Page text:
The Great Father has been for many years caring for his red children across the mountains; there (pointing East) many treaties have been made. Many councils have been held; and there it had been found that with farms and with schools and with shops and with laws the red man could be protected.
Why do I say laws? What has made trouble between the white man and the red man? Did Lewis and Clark make trouble? they came from the Great Father; did I and mine make trouble? No! but the trouble had been made generally by bad white men and the Great Father knows it, hence laws.
The Great Father therefore desires to make arrangements so you can be protected from these bad white men, and so they can be punished for their misdeeds; and the Great Father expects you will treat his white children as he will make a law they shall treat you. We are now in council to see if we can arrange the terms which will carry this into effect.
Let us go back to old times across the mountains and see what was there done: the red man received the white man gladly; but after a while difficulties arose; the blood of the red man was spilled and the blood of the white man; there was cold; there was hunger; there was death. But a man came, William Penn, and said I will see if my white children and my red children cannot be friends, and they were friends: Wm Penn and the Indians came together as we now come together; they made a Treaty; there was peace; and no white mans blood and no red mans blood had been shed, and there has been peace to this day; this was in olden times.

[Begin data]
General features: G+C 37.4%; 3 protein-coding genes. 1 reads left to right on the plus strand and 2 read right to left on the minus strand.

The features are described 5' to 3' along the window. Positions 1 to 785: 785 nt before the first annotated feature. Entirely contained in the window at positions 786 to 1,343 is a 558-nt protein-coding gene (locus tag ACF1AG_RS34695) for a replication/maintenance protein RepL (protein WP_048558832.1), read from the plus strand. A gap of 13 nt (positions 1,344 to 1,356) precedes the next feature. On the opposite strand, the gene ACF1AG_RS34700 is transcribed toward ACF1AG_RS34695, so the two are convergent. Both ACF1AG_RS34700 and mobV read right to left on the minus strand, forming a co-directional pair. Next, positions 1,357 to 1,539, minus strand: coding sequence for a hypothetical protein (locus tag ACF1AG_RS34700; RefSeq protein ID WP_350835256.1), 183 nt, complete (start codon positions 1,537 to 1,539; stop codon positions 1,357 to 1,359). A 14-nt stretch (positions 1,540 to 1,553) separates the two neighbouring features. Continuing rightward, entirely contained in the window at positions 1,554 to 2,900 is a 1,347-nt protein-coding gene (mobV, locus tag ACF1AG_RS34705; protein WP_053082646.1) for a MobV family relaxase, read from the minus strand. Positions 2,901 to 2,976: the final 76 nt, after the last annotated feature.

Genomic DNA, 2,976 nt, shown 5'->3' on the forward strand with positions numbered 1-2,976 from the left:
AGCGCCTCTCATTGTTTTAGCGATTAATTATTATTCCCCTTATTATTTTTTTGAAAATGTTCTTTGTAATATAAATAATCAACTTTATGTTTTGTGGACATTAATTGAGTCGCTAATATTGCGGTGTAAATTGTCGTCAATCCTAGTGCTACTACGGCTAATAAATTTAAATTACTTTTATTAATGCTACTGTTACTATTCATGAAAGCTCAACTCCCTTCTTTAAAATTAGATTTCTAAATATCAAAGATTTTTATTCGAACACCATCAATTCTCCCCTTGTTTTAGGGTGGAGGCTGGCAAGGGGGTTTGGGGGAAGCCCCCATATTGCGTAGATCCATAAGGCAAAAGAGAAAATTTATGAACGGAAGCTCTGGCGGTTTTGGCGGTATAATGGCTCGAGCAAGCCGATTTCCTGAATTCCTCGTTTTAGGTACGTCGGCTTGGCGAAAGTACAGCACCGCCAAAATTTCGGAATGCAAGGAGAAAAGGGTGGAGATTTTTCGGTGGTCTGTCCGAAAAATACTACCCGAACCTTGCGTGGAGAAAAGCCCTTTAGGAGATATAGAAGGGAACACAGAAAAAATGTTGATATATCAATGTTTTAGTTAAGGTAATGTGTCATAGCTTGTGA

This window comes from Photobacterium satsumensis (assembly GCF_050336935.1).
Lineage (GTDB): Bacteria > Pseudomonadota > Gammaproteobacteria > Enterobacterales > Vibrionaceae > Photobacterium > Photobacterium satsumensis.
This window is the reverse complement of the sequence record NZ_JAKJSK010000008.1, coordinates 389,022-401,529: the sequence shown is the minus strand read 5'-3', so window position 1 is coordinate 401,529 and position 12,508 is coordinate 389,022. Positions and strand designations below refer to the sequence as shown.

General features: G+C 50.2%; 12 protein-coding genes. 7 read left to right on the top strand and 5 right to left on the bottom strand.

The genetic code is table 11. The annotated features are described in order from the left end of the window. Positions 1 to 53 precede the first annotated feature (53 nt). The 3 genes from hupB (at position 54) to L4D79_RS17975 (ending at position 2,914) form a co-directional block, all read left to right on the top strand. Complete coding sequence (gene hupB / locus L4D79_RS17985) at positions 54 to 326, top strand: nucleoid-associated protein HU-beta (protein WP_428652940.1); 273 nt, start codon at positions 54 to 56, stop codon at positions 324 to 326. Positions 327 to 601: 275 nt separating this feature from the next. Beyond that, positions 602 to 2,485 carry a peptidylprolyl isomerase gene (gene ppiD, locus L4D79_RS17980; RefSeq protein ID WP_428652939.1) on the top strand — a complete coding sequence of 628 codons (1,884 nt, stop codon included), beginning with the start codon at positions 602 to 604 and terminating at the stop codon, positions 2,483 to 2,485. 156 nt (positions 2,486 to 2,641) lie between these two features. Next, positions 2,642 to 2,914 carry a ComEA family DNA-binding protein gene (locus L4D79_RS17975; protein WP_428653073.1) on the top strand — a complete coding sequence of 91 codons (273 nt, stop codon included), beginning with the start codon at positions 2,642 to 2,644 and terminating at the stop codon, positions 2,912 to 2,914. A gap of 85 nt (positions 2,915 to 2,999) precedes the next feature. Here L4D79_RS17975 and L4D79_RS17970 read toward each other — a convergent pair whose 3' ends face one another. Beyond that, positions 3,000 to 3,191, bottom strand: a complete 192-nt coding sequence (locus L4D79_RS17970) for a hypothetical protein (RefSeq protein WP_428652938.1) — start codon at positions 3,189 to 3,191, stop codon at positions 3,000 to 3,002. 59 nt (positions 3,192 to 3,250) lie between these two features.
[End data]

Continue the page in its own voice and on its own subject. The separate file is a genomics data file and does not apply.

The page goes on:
Oh! these people said we too will make treaties; we too will live in peace. They tried various plans, a plan that worked well when there were but few whites, did not work well when there were many. It was found that when the white man and the red man lived together on the same ground, the white man got the advantages and the red man passed away.
The Great Fathers name at that time was Andrew Jackson: he said I will take the red man across a great river into a fine country where I can take care of them; they have been there twenty years; they have their government, they have their schools, they have their own laws; their Cheif John Ross knows as much as my brother or myself and a great deal more; he is what you call a Lawyer: he is an Indian, a Cherokee. When he goes to see the Great Father, the President, he sits with him at table as you sit with us at table.